Workplace Culture and AOD Use

The overall culture of a workplace can play a crucial role in determining the alcohol and drug related behaviours and attitudes of individual workers.

A workplace culture approach to AOD issues recognises that:

  • workplace factors (e.g., working conditions, levels of supervision, availability of alcohol or drugs, workplace policies)
  • individual factors (eg., workers' attitudes, beliefs, and behaviours concerning alcohol or drug use)
  • organisational factors (e.g., procedures and practices, health and safety climate, industrial relations climate) can interact to determine the alcohol and drug culture of a workplace.

The alcohol and drug culture of a workplace may then influence employee alcohol and drug behaviours and attitudes. 

The cultural approach has implications for policy and practice. The same processes that lead to the development of alcohol- or drug-related norms can be used to develop ways to reduce or prevent alcohol-related risk. By creating workplace norms that promote low-risk drinking and non-drug use, the harms which impact the workplace and employees may be reduced. 


NCETA Publications

For further information on workplace culture and AOD use see:

Pidd, K., Roche, A.M., Fischer, J., & McCarthy, C. (2014). Risky behaviours, risky work settings: The alcohol and drug consumption patterns, health and wellbeing of commercial cookery trainees. Journal of Health, Safety and Environment, 30(2), 293-302.

Lee, N., Roche, A.M., Duraisingam, V., Fischer, J., Cameron, J., & Pidd, K. (2014). A systematic review of alcohol interventions among workers in male-dominated industriesJournal of Men's Health, 11(2), 1-11.

Roche, A., Pidd, K., & Kostadinov, V. (2014). Trainee chefs' experiences of stress, bullying and coping in commercial kitchens. Journal of Health, Safety and Environment, 30(2), 259-269.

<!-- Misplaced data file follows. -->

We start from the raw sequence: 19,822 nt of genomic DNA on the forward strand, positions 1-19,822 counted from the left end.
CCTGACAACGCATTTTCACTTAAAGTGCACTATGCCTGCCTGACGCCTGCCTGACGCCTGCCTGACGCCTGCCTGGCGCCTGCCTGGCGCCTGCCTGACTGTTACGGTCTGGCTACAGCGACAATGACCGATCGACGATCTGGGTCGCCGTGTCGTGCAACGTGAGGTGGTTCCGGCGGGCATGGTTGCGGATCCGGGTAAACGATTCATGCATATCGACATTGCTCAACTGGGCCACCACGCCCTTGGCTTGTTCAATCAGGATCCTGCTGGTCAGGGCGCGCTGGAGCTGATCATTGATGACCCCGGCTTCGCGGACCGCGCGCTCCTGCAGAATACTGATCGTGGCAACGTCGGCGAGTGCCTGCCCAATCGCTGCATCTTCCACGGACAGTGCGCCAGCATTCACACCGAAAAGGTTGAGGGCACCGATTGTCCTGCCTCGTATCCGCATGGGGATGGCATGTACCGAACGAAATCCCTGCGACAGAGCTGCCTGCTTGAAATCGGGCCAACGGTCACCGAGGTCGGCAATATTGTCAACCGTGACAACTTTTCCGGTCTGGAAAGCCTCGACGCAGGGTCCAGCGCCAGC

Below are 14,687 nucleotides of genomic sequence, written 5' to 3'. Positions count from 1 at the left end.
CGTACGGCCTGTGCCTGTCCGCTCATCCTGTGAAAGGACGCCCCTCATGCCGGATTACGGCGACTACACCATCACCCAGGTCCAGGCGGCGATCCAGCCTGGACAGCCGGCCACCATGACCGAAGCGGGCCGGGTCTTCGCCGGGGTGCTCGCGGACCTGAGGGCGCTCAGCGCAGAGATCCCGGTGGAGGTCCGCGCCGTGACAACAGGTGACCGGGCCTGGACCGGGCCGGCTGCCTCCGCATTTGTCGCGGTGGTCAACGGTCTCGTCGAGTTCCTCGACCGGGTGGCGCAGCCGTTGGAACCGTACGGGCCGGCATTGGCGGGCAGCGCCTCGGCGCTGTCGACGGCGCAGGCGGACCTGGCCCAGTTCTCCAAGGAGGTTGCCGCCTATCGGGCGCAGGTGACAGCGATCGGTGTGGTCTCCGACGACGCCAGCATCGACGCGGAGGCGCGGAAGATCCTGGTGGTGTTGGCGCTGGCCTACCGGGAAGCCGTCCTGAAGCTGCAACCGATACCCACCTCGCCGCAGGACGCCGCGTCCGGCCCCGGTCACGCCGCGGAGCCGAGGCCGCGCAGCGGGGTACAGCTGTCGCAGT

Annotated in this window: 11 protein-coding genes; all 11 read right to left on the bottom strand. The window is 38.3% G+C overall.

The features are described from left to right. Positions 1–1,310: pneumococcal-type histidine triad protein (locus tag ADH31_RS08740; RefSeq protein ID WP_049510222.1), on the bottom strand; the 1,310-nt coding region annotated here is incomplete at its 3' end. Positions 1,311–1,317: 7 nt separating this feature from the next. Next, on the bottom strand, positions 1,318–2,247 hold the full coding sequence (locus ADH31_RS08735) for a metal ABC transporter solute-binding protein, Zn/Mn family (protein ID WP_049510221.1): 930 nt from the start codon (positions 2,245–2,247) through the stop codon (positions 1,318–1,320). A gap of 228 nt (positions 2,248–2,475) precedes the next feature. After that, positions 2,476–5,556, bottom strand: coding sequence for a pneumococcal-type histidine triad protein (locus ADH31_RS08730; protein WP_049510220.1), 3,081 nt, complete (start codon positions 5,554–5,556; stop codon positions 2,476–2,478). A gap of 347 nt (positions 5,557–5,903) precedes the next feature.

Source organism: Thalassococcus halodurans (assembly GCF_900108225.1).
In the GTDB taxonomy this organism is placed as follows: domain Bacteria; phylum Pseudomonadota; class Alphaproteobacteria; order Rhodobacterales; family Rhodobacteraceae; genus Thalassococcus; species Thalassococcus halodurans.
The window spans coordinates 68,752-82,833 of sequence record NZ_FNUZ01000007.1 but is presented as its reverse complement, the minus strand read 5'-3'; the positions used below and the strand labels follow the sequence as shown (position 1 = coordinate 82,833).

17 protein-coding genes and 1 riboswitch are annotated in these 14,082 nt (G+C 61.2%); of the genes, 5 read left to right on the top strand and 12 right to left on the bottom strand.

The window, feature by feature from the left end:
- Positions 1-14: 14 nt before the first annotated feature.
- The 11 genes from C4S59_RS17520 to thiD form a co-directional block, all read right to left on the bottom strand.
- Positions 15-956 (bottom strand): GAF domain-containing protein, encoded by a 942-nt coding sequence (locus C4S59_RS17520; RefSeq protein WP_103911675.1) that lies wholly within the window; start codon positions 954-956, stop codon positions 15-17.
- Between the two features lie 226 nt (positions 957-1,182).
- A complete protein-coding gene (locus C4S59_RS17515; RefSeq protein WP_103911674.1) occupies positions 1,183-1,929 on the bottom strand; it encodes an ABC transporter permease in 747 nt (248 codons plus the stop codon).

Pidd, K & Roche, A. M. (2008). Changing workplace cultures: an integrated model for the prevention and treatment of alcohol-related problems. In D. Moore & P. Dietze (Eds.), Drugs and Public Health: Australian Perspectives on Policy and Practice, Melbourne, Australia: Oxford University Press.

Pidd, K., & Roche, A.M. (2013). Hospitality Training Is No Piece Of Cake! Hospitality Industry Trainees' Well-being And Alcohol And Drug Use: First Years’ Experiences And Responses. Adelaide, South Australia: National Centre for Education and Training on Addiction (NCETA), Flinders University (pdf 635 KB).

Roche, A.M., Fischer, J., Pidd, K., Lee, N., Battams, S., & Nicholas, R. (2012). Workplace mental illness and substance use disorders in male-dominated industries: A systematic literature review. Adelaide, South Australia: National Centre for Education and Training on Addiction (NCETA), Flinders University.

Alcohol and work report cover.jpg

Pidd, K., Berry, J. G., Harrison, J. E., Roche, A. M., Driscoll, T. R., & Newson, R. S. (2006). Alcohol and work: Patterns of use, workplace culture and workplace safety. Injury Research and Statistics Series Number 28 (AIHW cat. No. INJCAT 82) Australian Institute of Health and Welfare (pdf 1.4MB).

Pidd, K. (2005). Workplace culture and alcohol use. Of Substance, 3(1), 18-21 (pdf 665kB).

Allsop, S. & Pidd, K. (2001). The nature of drug related harm in the workplace. In S. Allsop, M. Phillips & C. Calogero, (Eds.), Drugs and Work: Responding to drug related harm in the workplace, IP Communications, Melbourne.